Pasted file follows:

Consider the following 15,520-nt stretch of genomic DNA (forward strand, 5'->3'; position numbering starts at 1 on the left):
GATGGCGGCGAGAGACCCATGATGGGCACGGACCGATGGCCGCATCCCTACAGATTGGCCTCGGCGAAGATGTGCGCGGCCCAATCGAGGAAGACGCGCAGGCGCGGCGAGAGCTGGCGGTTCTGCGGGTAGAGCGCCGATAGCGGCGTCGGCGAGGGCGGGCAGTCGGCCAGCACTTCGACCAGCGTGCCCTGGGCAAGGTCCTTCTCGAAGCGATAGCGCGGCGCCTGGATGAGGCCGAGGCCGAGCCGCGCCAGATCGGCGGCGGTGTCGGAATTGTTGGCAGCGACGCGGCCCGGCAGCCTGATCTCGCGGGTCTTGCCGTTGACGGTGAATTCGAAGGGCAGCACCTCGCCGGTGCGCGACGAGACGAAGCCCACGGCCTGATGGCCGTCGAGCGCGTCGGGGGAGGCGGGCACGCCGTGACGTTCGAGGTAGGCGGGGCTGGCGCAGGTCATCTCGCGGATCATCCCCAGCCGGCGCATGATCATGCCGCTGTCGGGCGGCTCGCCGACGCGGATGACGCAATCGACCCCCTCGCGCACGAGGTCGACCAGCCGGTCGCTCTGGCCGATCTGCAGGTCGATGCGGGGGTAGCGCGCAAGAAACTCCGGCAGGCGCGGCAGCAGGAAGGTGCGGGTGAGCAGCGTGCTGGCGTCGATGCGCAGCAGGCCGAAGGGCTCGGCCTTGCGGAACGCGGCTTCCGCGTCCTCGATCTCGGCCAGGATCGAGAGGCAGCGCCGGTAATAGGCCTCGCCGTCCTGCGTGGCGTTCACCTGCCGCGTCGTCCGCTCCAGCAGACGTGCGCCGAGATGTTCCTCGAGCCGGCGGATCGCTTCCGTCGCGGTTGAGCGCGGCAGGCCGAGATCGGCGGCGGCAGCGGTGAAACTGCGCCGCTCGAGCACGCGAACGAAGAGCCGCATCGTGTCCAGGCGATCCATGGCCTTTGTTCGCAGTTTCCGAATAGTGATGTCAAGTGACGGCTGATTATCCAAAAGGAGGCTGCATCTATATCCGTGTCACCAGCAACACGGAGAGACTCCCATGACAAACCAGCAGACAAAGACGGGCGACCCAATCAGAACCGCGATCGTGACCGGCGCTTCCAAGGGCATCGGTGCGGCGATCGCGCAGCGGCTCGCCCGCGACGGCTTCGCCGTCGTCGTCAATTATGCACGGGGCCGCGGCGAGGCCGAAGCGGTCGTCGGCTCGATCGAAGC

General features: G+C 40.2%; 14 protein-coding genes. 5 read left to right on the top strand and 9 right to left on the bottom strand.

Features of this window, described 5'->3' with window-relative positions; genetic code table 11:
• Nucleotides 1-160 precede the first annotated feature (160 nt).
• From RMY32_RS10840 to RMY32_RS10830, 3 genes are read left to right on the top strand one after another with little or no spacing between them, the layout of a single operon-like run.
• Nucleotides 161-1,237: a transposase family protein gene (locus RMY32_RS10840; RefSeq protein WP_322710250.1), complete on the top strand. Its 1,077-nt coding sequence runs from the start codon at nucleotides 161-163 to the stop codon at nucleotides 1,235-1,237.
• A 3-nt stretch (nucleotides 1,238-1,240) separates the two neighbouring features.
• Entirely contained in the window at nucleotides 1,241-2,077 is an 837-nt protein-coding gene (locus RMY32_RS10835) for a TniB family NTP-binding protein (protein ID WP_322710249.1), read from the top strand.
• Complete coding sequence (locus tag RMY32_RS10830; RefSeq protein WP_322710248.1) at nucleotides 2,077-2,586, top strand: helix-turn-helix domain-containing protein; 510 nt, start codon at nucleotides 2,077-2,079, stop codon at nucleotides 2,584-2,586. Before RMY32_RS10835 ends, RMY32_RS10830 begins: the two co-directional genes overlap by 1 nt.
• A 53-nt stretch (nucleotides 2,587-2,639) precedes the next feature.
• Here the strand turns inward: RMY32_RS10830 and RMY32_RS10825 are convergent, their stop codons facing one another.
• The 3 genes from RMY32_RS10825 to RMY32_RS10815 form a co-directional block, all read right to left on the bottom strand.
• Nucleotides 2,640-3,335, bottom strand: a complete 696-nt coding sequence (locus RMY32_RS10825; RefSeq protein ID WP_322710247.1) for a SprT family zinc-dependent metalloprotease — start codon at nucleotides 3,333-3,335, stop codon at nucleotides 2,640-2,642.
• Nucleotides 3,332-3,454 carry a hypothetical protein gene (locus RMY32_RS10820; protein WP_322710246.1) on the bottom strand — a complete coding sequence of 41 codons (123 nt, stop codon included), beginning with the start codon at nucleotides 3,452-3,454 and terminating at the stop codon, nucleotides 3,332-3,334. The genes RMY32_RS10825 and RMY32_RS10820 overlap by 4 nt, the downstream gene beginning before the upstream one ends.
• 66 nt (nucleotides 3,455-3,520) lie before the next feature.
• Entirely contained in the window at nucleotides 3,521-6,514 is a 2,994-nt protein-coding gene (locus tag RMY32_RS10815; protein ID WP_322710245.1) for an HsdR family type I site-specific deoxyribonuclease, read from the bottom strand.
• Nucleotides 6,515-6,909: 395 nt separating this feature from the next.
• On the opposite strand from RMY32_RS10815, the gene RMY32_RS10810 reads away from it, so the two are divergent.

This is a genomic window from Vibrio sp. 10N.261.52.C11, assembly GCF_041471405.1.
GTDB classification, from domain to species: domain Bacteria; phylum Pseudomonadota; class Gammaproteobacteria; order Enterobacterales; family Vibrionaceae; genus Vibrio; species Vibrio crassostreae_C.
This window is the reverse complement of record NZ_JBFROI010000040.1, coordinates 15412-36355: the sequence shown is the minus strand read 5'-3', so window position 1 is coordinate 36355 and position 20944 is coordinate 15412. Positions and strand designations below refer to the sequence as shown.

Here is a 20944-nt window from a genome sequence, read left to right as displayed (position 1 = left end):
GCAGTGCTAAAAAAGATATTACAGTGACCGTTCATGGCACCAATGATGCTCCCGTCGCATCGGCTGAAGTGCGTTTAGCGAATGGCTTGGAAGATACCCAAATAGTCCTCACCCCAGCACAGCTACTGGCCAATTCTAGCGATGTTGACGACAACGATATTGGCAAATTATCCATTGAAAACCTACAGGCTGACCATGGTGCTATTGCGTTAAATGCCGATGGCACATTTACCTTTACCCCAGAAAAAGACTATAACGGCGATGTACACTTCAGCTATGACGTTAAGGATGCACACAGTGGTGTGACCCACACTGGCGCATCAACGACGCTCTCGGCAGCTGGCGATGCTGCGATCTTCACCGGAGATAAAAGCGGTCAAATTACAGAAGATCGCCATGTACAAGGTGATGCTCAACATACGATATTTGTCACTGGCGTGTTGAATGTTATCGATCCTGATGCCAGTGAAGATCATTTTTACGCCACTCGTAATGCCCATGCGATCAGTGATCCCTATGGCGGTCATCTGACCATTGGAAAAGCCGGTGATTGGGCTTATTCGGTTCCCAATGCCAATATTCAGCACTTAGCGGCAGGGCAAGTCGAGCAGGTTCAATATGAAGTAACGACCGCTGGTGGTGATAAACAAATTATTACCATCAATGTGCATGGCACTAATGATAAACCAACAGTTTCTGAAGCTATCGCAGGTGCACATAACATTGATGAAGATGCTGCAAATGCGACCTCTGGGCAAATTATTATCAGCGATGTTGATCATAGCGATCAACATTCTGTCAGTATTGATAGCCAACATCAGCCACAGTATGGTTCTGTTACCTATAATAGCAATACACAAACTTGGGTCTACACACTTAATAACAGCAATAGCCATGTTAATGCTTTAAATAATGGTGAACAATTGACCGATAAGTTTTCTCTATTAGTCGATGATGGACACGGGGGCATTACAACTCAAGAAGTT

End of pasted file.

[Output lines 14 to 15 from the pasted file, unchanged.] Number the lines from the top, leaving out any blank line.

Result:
• Nucleotides 2,640-3,335, bottom strand: a complete 696-nt coding sequence (locus RMY32_RS10825; RefSeq protein ID WP_322710247.1) for a SprT family zinc-dependent metalloprotease — start codon at nucleotides 3,333-3,335, stop codon at nucleotides 2,640-2,642.
• Nucleotides 3,332-3,454 carry a hypothetical protein gene (locus RMY32_RS10820; protein WP_322710246.1) on the bottom strand — a complete coding sequence of 41 codons (123 nt, stop codon included), beginning with the start codon at nucleotides 3,452-3,454 and terminating at the stop codon, nucleotides 3,332-3,334. The genes RMY32_RS10825 and RMY32_RS10820 overlap by 4 nt, the downstream gene beginning before the upstream one ends.